If I have any complaints about this film, it's that we don't see nearly enough of the talented teen actors who actually put on the play. I loved it when the prim and proper Epiphany threw herself into the arms of the sexy Mexican boy she'd been arguing with all through the movie, but couldn't there have been a little more development there? In a similar way, I would have liked it more if all the kids had gotten a bit more time to show off their acting skills, since it's obvious all of them are crazy about the stage.
HAMLET 2 makes a big joke out of referencing inspirational teacher movies like DANGEROUS MINDS and MR. HOLLAND'S OPUS, but it's really much more similar to that old teen television show FAME. Or to those old Judy Garland movies where someone says, "hey, kids, let's put on a show!" It also has an irreverent, sophisticated sparkle that reminds me of Shakespeare IN LOVE. Not only is there the obvious connection of making Great Literature into lively entertainment, but there's the sense that the entire film is really a love letter to actors and acting as a profession. That's an engaging premise, especially when you see so much bright young talent being revealed in such unexpected ways.
Go to this movie expecting anything and everything -- you won't be disappointed.
Screened this surprise comedy gem at Sundance 2008, and judging from
the reaction of festival goers this is the best of the fest. The story
is about Dana Marschz (Coogan) who is a complete and utter failure as
an actor. As such the only gig he can get is teaching drama at a low
funded Tuscon, Az high school. His wife (Keener) isn't too happy with
the living conditions which includes little money and a random roomie
(Arquette) to help pay the bills. As luck would have it though Dana's
life is about to change. His drama class unexpectedly inherits a bunch
of misfit kids who need more then a little motivation, then Dana has a
chance encounter with the goddess that is Elisabeth Shue who now lives
in Tuscon and works as a nurse because she is sick of Hollywood. To top
things off Dana has just one last chance at creating a masterpiece
before the curtain comes down for the final time. By shear will and a
good bit of madness Dana creates Hamlet 2, which very well could be the
most horrible play in human existence. Short on talent but strong on
enthusiasm the group of misfit students come together to bring to life
Dana's opus. With both disastrous and beautiful results Dana's
masterpiece thrills and amazes in what can only be called a very
interesting movie going experience.
I don't want to over hype the film, its certainly not Little Miss Sunshine, but it can hold its own with the smart and hip comedies that we've come to expect from the indie circuit. Steven Coogan finally has his vehicle to break through to the American cinema and it should definitely increase all our awareness of his comedic genius. More unexpectedly though the best part of the show is Elisabeth Shue who is so fantastic playing a parody of herself. Certainly one of my favorite on screen performances in a long while. Aside from the actors, you can expect a nifty little group of musical sequences that are both funny and actually performed quite well by the talented young folks in the flick. Movie should work on all levels, there is some questionable material, but if you don't take risks in comedy you aren't going anywhere new which is exactly why this is a comedy worth watching.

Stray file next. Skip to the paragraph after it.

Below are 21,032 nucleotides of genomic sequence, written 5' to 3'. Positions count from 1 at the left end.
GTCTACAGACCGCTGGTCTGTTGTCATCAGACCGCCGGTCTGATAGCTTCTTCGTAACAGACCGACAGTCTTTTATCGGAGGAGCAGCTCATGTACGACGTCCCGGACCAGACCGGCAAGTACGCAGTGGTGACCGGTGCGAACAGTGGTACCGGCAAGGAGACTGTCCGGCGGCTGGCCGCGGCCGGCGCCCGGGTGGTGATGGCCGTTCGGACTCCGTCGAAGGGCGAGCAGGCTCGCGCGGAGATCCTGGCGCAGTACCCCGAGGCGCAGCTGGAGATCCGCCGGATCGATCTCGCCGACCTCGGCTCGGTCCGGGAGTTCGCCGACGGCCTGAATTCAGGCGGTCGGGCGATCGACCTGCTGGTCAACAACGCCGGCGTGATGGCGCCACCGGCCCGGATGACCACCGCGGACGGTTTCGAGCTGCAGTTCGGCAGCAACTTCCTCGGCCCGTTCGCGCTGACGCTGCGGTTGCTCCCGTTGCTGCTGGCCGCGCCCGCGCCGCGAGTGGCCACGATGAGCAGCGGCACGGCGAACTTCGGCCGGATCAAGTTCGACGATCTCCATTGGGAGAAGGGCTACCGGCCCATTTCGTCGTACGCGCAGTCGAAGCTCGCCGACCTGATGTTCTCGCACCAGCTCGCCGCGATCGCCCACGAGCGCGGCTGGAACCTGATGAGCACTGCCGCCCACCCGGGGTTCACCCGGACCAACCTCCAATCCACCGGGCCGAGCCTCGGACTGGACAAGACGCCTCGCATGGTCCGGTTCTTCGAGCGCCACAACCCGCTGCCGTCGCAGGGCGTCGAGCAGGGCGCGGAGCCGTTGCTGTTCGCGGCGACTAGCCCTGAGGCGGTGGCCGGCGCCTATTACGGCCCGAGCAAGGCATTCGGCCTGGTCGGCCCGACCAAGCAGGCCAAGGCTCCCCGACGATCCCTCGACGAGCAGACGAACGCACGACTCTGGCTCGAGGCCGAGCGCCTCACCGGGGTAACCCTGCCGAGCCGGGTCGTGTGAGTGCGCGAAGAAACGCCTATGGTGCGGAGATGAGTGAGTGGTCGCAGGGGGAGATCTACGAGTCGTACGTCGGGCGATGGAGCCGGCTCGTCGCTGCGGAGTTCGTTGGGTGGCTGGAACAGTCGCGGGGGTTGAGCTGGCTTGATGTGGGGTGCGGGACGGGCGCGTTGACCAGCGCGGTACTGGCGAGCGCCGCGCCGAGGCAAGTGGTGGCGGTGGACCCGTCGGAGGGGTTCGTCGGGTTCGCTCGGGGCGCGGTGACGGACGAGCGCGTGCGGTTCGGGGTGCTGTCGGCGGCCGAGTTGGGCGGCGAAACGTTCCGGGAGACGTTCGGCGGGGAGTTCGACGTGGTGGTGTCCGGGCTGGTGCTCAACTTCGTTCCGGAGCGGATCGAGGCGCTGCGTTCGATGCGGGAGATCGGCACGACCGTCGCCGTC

Hamlet 2 despite the title is not a sequel to William Shakespeare's famous play, or the many film versions based on the play. Instead, Hamlet 2 is a comedy about a very unorthodox drama teacher named Dana Marschz, who after never being able to become a successful actor himself, has later had to settle for being a high school drama teacher. With two dedicated returning drama students and a class full of new faces, who do not really care about acting, Dana is inspired to write a sequel to William Shakespeare's Hamlet and get the class motivated and to perform it. Along the way, the somewhat controversial subject matter of the new play gets Dana a lot of publicity, but he insists that the show must go on. Hamlet 2 is a pretty good satire of the inspirational teacher films that have been big for the last twenty years, or so, and it was kind of a refreshing change to have a film with those elements in it, but also lampooning it and getting as satirical and far fetched with it as they can possibly go. The film also gets the actors involved to act really badly to add camp to this film and further emphasize the satirical nature of it. All the actors are playing B movie versions of themselves, but they still do a really good job of it. Hamlet 2 is a smaller scale film and unfortunately will probably not do as well as some of this summer's other comedies, but for those who were lucky enough to have a theatre near them playing it, I would highly recommend it. Like a lot of independent comedies of recent years, Hamlet 2 is very quirky, offbeat and different. I think that is what I liked so much about it. I do admit that there were some pretty good mainstream comedies that have come out this summer, but the originality and the fact that this film was so over the top, but in a purely entertaining and goofy way I think I may have had just as much fun watching this film as some of the other really good films of this year. There are also some catchy and very humorous musical numbers in the film as well plus a cameo which I will not give away, but is actually written quite brilliantly. I realize that there is some material in this film that some people may find offensive, or consider debatable content, but I personally was not offended by it at all. I don't think that the things it poked fun at were ever done in a really nasty, or disrespectful way. I myself thought that yes some things were being parodied, but in almost such an innocent way (it may not seem so, but believe me it's true) that I found it really hard to be offended by this film at all. I really appreciated the offbeat and quirky humour of the film, the overacting that suited the film just fine and the catchy musical numbers which I didn't find offensive for the same reasons as I stated above. This film may be a bit too different for some people's tastes, but like a rare, or exotic food it will find an audience that will appreciate it for what it is and this was certainly the case for me. One of the most entertaining, original and best comedies of the year so far.